“The outperformance in megacap tech stocks has likely run its course,” said
a senior vice president at UBS Private Wealth Management. “We believe the next leg of the equity rally will be driven by value stocks, and small and midcap segments of the market.”
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The latest downdraft has cut valuation multiples in half for some of the pandemic’s biggest winners. Tesla shares now trade at 121 times future earnings, down from nearly 220 earlier this year, according to FactSet. Online marketplace
whose shares quadrupled last year, trades at 51 times earnings versus more than 100 times in January. Its shares have fallen 17% this month.
Both stocks remain relatively pricey. The S&P 500’s consumer discretionary sector, where the stocks reside, trades at 36 times earnings, while tech is at 25. The S&P 500 stands at 21 times earnings, above its five-year average of 18.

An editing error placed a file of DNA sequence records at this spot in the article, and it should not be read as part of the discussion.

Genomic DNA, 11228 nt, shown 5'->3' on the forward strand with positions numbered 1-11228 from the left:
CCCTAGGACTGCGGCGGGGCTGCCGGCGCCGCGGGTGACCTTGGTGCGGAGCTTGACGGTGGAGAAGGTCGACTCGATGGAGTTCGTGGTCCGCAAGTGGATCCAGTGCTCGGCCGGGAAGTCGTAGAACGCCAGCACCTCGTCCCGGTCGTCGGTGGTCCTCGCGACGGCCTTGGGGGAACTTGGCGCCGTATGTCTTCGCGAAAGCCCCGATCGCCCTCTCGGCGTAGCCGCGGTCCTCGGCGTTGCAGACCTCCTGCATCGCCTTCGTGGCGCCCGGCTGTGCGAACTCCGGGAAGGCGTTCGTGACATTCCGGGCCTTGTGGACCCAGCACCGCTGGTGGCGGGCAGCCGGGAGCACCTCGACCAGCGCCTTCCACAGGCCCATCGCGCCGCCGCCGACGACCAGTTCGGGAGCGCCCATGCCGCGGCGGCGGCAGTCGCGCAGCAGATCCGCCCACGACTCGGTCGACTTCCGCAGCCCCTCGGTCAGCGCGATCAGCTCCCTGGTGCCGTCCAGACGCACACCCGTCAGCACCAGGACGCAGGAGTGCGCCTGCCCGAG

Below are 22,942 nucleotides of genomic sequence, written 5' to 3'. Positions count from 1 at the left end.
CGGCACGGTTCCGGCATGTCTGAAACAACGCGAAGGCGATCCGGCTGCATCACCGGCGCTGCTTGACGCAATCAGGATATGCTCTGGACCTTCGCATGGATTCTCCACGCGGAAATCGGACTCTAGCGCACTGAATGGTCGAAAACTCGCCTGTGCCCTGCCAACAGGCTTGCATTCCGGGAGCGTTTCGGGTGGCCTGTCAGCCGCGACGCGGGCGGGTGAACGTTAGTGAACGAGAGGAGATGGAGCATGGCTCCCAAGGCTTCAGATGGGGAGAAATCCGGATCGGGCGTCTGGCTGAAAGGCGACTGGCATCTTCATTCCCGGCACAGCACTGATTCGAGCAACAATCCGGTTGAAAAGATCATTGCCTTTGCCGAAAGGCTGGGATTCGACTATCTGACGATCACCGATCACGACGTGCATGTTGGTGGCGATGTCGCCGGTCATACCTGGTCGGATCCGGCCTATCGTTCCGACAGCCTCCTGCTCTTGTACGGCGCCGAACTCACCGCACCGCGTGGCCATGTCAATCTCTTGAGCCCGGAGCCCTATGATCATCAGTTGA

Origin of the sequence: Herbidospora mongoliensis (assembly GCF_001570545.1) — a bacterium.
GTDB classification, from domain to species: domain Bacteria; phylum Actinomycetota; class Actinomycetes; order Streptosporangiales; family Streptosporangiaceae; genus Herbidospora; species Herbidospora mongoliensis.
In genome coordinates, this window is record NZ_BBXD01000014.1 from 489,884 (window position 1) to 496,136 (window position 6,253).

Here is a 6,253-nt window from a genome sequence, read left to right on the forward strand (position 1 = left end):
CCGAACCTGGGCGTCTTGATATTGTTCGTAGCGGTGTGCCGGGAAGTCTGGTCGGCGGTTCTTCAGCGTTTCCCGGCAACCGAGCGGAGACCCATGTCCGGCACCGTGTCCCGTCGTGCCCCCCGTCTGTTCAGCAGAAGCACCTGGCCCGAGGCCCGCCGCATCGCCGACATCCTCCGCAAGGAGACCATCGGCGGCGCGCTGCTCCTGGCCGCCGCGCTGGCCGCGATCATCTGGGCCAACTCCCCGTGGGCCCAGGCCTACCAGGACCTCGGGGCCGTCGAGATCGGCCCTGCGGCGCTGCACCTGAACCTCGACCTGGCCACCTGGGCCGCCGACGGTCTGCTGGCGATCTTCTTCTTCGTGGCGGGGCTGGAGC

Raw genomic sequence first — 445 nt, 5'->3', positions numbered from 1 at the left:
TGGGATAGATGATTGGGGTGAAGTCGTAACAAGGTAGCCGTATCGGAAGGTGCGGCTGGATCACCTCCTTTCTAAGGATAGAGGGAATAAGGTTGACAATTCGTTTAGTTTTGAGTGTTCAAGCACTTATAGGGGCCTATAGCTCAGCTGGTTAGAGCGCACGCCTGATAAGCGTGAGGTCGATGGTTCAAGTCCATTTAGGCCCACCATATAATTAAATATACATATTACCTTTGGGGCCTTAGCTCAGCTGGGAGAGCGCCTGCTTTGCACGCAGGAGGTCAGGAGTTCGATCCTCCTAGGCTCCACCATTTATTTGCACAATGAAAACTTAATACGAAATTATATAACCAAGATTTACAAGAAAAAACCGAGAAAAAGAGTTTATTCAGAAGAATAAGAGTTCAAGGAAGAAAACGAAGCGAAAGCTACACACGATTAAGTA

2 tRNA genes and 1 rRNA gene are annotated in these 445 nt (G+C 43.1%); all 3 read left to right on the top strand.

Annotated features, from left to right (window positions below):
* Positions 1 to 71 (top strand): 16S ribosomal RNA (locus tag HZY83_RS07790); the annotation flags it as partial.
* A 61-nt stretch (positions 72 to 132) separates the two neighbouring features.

The tech sector’s repricing has shaken billions of dollars out of growth and tech funds, including those run by Ms. Wood. Investors have pulled $1.6 billion from the ARK’s ETFs over the past month, with nearly $600 million coming out of the innovation fund, according to FactSet. That’s on top of about $7 billion investors have pulled from other U.S. growth and tech funds so far this year. Over the same period, more than $30 billion has flowed into U.S. value funds.
Ms. Wood has repeatedly brushed off worries about the losses and outflows, saying the firm invests in stocks for at least five years, and nothing has changed other than their cheaper price tags. In fact, ARK has taken advantage of the selloff to add to its positions in some beaten-down stocks such as